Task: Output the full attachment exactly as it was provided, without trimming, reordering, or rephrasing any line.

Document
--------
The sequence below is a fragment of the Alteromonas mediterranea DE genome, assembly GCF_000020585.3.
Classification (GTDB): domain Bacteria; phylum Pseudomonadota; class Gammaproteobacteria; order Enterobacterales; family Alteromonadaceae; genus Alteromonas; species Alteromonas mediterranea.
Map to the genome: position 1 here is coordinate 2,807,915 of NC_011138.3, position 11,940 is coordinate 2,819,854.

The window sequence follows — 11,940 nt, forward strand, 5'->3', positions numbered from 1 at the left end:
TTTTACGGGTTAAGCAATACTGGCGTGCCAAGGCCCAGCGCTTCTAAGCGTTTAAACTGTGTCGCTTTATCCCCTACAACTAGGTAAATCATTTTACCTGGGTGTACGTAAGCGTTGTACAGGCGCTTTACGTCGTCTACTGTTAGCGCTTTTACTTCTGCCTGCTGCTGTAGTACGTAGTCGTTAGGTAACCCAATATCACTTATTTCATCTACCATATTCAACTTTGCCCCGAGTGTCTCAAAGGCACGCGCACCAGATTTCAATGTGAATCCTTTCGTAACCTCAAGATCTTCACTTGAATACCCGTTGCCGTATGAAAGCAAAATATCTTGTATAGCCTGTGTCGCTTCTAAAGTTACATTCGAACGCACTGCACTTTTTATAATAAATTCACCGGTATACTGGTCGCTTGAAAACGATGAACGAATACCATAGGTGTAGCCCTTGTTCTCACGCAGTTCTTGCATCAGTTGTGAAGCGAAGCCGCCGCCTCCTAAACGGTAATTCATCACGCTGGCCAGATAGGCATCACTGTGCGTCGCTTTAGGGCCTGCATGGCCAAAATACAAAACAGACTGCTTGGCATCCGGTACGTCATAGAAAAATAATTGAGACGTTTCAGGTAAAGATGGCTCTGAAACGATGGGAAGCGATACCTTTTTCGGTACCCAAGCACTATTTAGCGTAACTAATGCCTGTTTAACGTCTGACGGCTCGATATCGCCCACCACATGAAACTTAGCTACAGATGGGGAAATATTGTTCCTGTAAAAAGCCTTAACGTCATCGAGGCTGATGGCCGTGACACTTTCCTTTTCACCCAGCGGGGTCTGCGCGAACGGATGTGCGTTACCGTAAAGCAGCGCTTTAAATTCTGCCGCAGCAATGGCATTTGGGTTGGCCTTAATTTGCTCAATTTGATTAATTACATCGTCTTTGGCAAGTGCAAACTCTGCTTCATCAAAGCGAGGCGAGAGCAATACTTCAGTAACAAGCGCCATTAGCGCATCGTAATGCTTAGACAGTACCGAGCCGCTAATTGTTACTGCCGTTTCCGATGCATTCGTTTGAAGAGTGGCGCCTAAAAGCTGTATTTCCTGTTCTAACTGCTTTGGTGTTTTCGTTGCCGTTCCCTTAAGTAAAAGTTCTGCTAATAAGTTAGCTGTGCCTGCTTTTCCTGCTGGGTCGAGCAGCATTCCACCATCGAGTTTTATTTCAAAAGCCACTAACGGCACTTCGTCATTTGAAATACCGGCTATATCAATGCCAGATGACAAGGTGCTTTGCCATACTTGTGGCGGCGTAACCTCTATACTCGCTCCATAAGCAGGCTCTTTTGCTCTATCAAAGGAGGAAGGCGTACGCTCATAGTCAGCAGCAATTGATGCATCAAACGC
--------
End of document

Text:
The sequence below is a fragment of the Alteromonas mediterranea DE genome, assembly GCF_000020585.3.
Classification (GTDB): domain Bacteria; phylum Pseudomonadota; class Gammaproteobacteria; order Enterobacterales; family Alteromonadaceae; genus Alteromonas; species Alteromonas mediterranea.
Map to the genome: position 1 here is coordinate 2,807,915 of NC_011138.3, position 11,940 is coordinate 2,819,854.

The window sequence follows — 11,940 nt, forward strand, 5'->3', positions numbered from 1 at the left end:
TTTTACGGGTTAAGCAATACTGGCGTGCCAAGGCCCAGCGCTTCTAAGCGTTTAAACTGTGTCGCTTTATCCCCTACAACTAGGTAAATCATTTTACCTGGGTGTACGTAAGCGTTGTACAGGCGCTTTACGTCGTCTACTGTTAGCGCTTTTACTTCTGCCTGCTGCTGTAGTACGTAGTCGTTAGGTAACCCAATATCACTTATTTCATCTACCATATTCAACTTTGCCCCGAGTGTCTCAAAGGCACGCGCACCAGATTTCAATGTGAATCCTTTCGTAACCTCAAGATCTTCACTTGAATACCCGTTGCCGTATGAAAGCAAAATATCTTGTATAGCCTGTGTCGCTTCTAAAGTTACATTCGAACGCACTGCACTTTTTATAATAAATTCACCGGTATACTGGTCGCTTGAAAACGATGAACGAATACCATAGGTGTAGCCCTTGTTCTCACGCAGTTCTTGCATCAGTTGTGAAGCGAAGCCGCCGCCTCCTAAACGGTAATTCATCACGCTGGCCAGATAGGCATCACTGTGCGTCGCTTTAGGGCCTGCATGGCCAAAATACAAAACAGACTGCTTGGCATCCGGTACGTCATAGAAAAATAATTGAGACGTTTCAGGTAAAGATGGCTCTGAAACGATGGGAAGCGATACCTTTTTCGGTACCCAAGCACTATTTAGCGTAACTAATGCCTGTTTAACGTCTGACGGCTCGATATCGCCCACCACATGAAACTTAGCTACAGATGGGGAAATATTGTTCCTGTAAAAAGCCTTAACGTCATCGAGGCTGATGGCCGTGACACTTTCCTTTTCACCCAGCGGGGTCTGCGCGAACGGATGTGCGTTACCGTAAAGCAGCGCTTTAAATTCTGCCGCAGCAATGGCATTTGGGTTGGCCTTAATTTGCTCAATTTGATTAATTACATCGTCTTTGGCAAGTGCAAACTCTGCTTCATCAAAGCGAGGCGAGAGCAATACTTCAGTAACAAGCGCCATTAGCGCATCGTAATGCTTAGACAGTACCGAGCCGCTAATTGTTACTGCCGTTTCCGATGCATTCGTTTGAAGAGTGGCGCCTAAAAGCTGTATTTCCTGTTCTAACTGCTTTGGTGTTTTCGTTGCCGTTCCCTTAAGTAAAAGTTCTGCTAATAAGTTAGCTGTGCCTGCTTTTCCTGCTGGGTCGAGCAGCATTCCACCATCGAGTTTTATTTCAAAAGCCACTAACGGCACTTCGTCATTTGAAATACCGGCTATATCAATGCCAGATGACAAGGTGCTTTGCCATACTTGTGGCGGCGTAACCTCTATACTCGCTCCATAAGCAGGCTCTTTTGCTCTATCAAAGGAGGAAGGCGTACGCTCATAGTCAGCAGCAATTGATGCATCAAACGC